Sandra Kroeze


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    Comparing 200 μg and 400 μg sublingual misoprostol before surgical abortion; a Dutch single centre clinical pilot.

    Sandra Kroeze
    Stimezo Zwolle and ASK Mildredhuis Arnhem, Zwolle / Arnhem, The Netherlands

    Study Question. To compare efficacy and side effects of 200 μg and 400 μg sublingual misoprostol for cervical priming prior to first trimester surgical abortion.
    Summary Answer. This study indicates 200 µg misoprostol can be used for cervical priming prior to surgical abortion as the results showed fewer side effects but no difference in cervical dilatation in comparison to 400 µg misoprostol.
    What Is Known Already. Administration of misoprostol prior to vacuum aspiration reduces complications and morbidity in first trimester pregnancies. As a result, the Dutch society of abortion physicians (NGVA) decided to adopt cervical priming with misoprostol in their standard operating procedure (SOP). However, the use of misoprostol is associated with various adverse effects such as abdominal pain, shivering and nausea. A study in the field of Prevention of Postpartum Hemorrhage have suggested that 200 µg misoprostol is just as effective as a 400 µg dose, but with a reduction of adverse effects. This could also be the case for cervical priming prior to surgical abortion.
    Study Design, Size and Duration. This pilot was performed in a Dutch abortion clinic. In regard to the upcoming new SOP for first trimester abortions, all women attending this clinic were assigned to receive either 200 μg or 400 μg sublingual misoprostol prior to surgical abortion. The primary outcome was the complexity of the procedure (an efficacy parameter ), scored as dilatation on a scale of 1 to 5 and the secondary outcome was the presence of side effects before, during and after treatment. Pain registration was performed by the standardised VAS score. The pilot took place between October 2014 and June 2015.
    Participants, Setting and Method. Women requesting a surgical abortion between 5 and 13 weeks of gestation were recruited for this pilot. Exclusion criteria were any contraindication for misoprostol or the administration of breastfeeding. Gestational age was established by ultrasound examination. The allocated dose of misoprostol (200 µg or 400 µg) was self-administered 1 hour prior to treatment. The women either received 1 tablet of 200 µg misoprostol or 2 tablets of 200 µg. Vacuum aspiration was performed under general or local anaesthesia according to clinical routine.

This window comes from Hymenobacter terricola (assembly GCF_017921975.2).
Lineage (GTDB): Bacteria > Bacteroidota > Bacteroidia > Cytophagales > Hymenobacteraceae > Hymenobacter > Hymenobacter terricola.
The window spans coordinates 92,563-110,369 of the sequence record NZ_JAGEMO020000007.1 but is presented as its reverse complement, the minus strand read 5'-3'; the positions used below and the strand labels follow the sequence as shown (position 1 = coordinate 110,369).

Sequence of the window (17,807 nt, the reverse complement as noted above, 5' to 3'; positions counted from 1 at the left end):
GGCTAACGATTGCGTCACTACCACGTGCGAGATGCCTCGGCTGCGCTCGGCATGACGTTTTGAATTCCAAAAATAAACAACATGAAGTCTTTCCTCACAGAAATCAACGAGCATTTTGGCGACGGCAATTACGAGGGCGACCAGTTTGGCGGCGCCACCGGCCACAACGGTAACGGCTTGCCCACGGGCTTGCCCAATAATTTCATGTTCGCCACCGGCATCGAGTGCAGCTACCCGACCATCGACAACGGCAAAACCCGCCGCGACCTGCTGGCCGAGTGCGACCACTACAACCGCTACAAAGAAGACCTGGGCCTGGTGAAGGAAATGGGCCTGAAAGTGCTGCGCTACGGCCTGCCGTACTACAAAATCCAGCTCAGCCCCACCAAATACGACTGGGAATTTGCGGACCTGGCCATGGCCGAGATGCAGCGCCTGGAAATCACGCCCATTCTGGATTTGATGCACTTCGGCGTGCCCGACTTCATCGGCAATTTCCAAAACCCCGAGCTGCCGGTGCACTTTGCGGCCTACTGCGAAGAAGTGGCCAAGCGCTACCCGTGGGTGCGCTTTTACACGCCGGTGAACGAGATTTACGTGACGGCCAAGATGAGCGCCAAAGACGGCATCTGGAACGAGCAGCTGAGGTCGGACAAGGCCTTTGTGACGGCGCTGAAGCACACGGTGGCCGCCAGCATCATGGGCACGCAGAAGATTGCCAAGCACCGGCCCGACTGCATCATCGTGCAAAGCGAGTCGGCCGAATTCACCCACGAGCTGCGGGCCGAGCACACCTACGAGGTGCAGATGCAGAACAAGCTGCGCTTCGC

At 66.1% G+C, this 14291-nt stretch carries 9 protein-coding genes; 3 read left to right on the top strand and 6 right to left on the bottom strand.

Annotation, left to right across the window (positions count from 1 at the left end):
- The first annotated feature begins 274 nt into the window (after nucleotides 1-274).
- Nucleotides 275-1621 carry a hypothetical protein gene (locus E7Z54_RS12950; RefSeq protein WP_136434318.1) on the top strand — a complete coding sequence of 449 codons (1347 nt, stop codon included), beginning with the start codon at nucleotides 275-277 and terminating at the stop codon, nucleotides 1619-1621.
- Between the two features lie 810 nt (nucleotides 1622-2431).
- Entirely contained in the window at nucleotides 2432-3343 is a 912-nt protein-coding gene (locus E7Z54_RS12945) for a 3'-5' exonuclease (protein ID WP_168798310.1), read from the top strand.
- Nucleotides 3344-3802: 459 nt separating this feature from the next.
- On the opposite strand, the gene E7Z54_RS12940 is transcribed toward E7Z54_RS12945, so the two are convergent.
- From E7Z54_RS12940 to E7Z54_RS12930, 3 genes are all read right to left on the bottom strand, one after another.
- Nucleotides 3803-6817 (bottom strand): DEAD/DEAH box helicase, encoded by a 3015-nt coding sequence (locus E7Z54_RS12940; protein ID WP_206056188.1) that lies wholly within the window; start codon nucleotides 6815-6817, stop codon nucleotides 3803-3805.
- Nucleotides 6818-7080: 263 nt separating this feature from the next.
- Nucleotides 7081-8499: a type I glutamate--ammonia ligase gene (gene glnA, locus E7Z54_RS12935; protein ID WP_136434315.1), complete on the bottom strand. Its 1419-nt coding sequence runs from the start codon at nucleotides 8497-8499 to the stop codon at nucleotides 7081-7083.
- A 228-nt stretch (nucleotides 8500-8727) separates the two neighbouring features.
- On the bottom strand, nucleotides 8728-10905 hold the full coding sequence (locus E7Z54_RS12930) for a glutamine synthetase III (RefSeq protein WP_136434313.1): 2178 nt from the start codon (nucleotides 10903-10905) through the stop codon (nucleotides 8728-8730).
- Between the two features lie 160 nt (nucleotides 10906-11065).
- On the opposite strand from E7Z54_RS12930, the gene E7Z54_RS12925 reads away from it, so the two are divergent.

Main results. In total, 280 women were enrolled in this pilot. These women were divided into two groups; a group receiving 200 µg of misoprostol (n=144) and a group receiving 400 µg of misoprostol (n=136) for cervical priming. Cervical dilatation was measured based on a scale from 1 (manual dilatation was still needed) to 5 (no manual dilatation was needed). There was no difference found between both groups regarding cervical dilatation. This indicates that a difference of misoprostol dosage, when used for cervical priming, does not alter the complexity of the procedure. For the second objective of this study, the prevalence of adverse effects was measured by a questionnaire prior to treatment. A total of 145 side effects were measured in the 200 µg group and a total of 162 in the 400 µg group. 32% of the women who received 200 µg misoprostol experienced no side effects, while this percentage was lower in the 400 µg group (21%). There was a higher prevalence of shivering in the 400 µg group (14%) compared to the 200 µg group (9%) and a greater percentage of women in the 400 µg misoprostol group experienced nausea as a side effect (11,7%) in comparison to the women receiving 200 µg Misoprostol (4.8%). There was no difference in the prevalence of abdominal pain and the dryness of the mouth.